Do Hospitals Do More Harm than Good?
Written by Luqman Yesufu; GGHH Campaign Manager, Membership Outreach and Engagement in Africa; groundWork. Source: groundWork
The members of the Global Green and Healthy Hospital network aim to ensure that they do no harm while providing health services.
The prevention of illness, injury and disease is an essential part of healthcare. We engage in healthy life style habits such as exercising and not smoking to prevent obesity and lung cancer. We vaccinate our children regularly to stimulate immunity and thus protect them from disease. We educate young boys and girls in order to promote safe sex and thus prevent the spread of HIV and AIDS and other sexually transmitted infections. On the basis of this, there is remarkable evidence to show that prevention works better than treating a disease. If this is the case, the health care sector must lead by example by engaging in more sustainable practices that are aimed at preventing disease and promoting good health without compromising patient care and safety.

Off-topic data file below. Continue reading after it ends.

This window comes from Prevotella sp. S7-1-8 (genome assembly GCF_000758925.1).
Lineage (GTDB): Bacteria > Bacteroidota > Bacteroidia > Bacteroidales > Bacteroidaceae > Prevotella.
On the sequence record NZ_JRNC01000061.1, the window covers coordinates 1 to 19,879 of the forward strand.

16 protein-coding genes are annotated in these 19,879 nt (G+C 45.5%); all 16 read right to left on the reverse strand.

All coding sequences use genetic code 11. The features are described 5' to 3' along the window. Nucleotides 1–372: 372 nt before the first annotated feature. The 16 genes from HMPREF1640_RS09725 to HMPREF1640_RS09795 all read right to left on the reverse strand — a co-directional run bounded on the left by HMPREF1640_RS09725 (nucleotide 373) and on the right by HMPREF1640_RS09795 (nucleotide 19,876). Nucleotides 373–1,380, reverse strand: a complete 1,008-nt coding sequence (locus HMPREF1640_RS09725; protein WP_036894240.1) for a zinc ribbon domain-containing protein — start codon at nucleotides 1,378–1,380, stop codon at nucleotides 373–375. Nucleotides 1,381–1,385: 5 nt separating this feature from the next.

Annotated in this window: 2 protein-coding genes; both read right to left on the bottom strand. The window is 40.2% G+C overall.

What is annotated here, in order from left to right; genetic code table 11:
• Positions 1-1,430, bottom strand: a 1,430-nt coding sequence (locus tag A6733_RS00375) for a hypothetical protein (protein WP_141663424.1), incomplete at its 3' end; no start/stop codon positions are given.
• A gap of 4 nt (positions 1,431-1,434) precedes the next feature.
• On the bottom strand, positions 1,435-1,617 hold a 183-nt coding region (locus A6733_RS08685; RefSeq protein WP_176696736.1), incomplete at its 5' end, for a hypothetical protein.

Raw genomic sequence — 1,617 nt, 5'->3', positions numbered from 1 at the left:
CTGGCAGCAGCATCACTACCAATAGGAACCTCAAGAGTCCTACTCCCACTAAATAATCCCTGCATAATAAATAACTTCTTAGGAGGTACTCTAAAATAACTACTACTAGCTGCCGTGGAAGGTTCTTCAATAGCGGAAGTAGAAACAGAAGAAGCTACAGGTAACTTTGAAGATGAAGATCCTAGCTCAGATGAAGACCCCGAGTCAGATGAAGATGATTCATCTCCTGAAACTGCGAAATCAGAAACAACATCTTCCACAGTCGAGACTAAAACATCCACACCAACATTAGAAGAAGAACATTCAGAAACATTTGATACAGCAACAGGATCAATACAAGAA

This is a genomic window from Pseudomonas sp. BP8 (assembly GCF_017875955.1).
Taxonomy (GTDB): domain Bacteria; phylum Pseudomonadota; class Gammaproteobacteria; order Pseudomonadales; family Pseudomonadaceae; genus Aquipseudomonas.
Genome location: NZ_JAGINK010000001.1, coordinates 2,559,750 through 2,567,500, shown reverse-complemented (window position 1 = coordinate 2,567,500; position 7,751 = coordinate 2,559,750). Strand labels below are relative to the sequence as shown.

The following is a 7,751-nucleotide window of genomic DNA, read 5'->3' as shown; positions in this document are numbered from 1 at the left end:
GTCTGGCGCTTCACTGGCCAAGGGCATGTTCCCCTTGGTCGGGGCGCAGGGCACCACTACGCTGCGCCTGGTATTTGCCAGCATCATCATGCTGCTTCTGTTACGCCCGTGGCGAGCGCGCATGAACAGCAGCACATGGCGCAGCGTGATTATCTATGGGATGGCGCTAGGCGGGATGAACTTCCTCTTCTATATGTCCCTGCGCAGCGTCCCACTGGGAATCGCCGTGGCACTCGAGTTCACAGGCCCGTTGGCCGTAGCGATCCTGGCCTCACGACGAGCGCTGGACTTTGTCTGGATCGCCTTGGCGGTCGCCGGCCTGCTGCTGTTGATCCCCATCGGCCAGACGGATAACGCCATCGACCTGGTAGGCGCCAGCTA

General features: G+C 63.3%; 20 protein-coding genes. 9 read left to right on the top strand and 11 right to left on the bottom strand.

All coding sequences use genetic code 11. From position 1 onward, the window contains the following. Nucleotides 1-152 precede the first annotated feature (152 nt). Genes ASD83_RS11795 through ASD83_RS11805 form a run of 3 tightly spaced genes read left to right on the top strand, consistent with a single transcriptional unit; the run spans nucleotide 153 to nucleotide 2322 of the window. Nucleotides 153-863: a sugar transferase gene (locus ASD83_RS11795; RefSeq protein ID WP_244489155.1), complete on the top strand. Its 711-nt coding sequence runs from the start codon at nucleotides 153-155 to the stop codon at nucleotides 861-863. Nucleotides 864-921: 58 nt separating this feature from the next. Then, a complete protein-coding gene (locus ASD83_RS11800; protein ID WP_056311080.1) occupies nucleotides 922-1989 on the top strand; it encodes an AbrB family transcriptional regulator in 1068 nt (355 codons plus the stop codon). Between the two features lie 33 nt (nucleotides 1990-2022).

Hospitals produce enormous amounts of waste, but only a small portion (about 15%) is actually infectious or poses high risk; 75% – 85% of the waste is categorized as normal municipal waste which has low risk to ill health, except of course if it is burnt. This should be music to the ears of hospital administrators, especially as the bulk of the money spent on treatment and disposal of medical waste is actually spent on the infectious waste. So, since you produce less, you should spend less. Unfortunately this is not the case, as hospitals in South Africa pay over the odds to get their waste treated and disposed of. There are two main reason for this: poor leadership and poor waste management practices.
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